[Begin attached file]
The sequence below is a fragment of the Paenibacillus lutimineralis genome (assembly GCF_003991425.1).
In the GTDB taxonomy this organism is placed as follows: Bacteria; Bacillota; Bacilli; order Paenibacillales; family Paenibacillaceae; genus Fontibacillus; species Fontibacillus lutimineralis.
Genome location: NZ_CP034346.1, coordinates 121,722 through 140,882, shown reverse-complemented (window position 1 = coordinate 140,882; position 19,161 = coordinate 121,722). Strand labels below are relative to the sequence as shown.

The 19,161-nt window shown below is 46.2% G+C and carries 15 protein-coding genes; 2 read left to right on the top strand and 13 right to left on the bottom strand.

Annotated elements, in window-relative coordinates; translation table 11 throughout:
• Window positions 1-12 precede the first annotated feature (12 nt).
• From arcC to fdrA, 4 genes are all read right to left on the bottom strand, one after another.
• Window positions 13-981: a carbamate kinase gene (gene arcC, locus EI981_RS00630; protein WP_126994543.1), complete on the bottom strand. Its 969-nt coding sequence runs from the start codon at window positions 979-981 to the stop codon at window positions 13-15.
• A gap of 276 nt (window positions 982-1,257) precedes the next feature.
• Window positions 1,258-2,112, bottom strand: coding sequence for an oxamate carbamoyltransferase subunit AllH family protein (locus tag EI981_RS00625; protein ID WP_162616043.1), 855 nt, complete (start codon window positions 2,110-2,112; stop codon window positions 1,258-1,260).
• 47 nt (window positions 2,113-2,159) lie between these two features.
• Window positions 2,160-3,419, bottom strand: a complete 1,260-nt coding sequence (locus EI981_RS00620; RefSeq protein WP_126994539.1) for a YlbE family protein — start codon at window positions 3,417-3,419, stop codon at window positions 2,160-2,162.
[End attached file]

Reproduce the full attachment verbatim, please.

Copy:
The sequence below is a fragment of the Paenibacillus lutimineralis genome (assembly GCF_003991425.1).
In the GTDB taxonomy this organism is placed as follows: Bacteria; Bacillota; Bacilli; order Paenibacillales; family Paenibacillaceae; genus Fontibacillus; species Fontibacillus lutimineralis.
Genome location: NZ_CP034346.1, coordinates 121,722 through 140,882, shown reverse-complemented (window position 1 = coordinate 140,882; position 19,161 = coordinate 121,722). Strand labels below are relative to the sequence as shown.

The 19,161-nt window shown below is 46.2% G+C and carries 15 protein-coding genes; 2 read left to right on the top strand and 13 right to left on the bottom strand.

Annotated elements, in window-relative coordinates; translation table 11 throughout:
• Window positions 1-12 precede the first annotated feature (12 nt).
• From arcC to fdrA, 4 genes are all read right to left on the bottom strand, one after another.
• Window positions 13-981: a carbamate kinase gene (gene arcC, locus EI981_RS00630; protein WP_126994543.1), complete on the bottom strand. Its 969-nt coding sequence runs from the start codon at window positions 979-981 to the stop codon at window positions 13-15.
• A gap of 276 nt (window positions 982-1,257) precedes the next feature.
• Window positions 1,258-2,112, bottom strand: coding sequence for an oxamate carbamoyltransferase subunit AllH family protein (locus tag EI981_RS00625; protein ID WP_162616043.1), 855 nt, complete (start codon window positions 2,110-2,112; stop codon window positions 1,258-1,260).
• 47 nt (window positions 2,113-2,159) lie between these two features.
• Window positions 2,160-3,419, bottom strand: a complete 1,260-nt coding sequence (locus EI981_RS00620; RefSeq protein WP_126994539.1) for a YlbE family protein — start codon at window positions 3,417-3,419, stop codon at window positions 2,160-2,162.